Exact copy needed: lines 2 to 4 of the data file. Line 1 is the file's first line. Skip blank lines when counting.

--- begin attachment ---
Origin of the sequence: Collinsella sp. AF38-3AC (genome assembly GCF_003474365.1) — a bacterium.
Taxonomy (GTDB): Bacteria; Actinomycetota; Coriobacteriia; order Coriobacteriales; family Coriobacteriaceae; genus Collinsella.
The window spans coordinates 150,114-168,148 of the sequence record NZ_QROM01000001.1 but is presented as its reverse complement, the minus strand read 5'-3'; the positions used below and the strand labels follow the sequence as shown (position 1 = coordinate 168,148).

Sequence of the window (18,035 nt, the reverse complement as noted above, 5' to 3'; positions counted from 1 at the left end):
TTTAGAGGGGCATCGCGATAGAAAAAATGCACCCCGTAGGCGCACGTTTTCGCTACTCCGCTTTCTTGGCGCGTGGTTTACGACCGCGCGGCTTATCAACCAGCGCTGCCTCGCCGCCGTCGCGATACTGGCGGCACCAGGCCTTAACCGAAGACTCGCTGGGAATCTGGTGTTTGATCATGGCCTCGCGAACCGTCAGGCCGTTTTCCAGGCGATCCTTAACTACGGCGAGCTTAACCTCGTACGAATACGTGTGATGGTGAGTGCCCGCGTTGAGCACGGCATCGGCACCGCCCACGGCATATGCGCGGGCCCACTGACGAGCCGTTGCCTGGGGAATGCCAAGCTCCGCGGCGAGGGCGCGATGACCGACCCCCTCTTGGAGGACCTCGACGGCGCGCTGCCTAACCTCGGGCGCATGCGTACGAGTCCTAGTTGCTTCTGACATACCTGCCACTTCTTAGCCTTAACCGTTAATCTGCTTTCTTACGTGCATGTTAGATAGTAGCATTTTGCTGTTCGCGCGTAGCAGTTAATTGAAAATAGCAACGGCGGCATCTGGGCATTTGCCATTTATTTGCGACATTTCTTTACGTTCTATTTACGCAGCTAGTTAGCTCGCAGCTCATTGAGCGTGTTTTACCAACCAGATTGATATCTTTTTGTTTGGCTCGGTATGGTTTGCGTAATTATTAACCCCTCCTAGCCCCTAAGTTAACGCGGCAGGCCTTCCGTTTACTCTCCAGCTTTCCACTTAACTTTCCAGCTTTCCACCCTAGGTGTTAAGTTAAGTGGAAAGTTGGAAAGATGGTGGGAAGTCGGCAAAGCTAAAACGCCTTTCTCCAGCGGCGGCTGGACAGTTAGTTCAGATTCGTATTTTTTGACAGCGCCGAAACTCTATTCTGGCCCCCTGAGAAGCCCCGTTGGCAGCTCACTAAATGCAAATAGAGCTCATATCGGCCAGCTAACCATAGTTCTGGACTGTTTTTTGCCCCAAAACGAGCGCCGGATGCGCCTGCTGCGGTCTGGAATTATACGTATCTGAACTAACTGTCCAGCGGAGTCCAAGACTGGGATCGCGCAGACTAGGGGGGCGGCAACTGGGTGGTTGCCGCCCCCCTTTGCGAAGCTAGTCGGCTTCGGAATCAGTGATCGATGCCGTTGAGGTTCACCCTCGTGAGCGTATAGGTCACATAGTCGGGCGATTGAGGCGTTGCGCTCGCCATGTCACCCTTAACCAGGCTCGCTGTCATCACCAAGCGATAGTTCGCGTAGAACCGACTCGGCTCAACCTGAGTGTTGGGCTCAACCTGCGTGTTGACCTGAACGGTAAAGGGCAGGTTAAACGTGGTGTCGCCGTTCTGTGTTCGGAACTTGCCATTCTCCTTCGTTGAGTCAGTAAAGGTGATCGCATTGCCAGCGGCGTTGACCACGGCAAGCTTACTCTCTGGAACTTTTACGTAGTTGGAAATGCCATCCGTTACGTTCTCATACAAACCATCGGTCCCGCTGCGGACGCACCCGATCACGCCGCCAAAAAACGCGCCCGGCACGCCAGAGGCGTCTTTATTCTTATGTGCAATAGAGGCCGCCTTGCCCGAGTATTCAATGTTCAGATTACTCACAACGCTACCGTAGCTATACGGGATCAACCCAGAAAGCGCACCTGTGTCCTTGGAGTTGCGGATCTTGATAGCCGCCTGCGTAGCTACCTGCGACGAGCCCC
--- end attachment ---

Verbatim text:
Taxonomy (GTDB): Bacteria; Actinomycetota; Coriobacteriia; order Coriobacteriales; family Coriobacteriaceae; genus Collinsella.
The window spans coordinates 150,114-168,148 of the sequence record NZ_QROM01000001.1 but is presented as its reverse complement, the minus strand read 5'-3'; the positions used below and the strand labels follow the sequence as shown (position 1 = coordinate 168,148).

Sequence of the window (18,035 nt, the reverse complement as noted above, 5' to 3'; positions counted from 1 at the left end):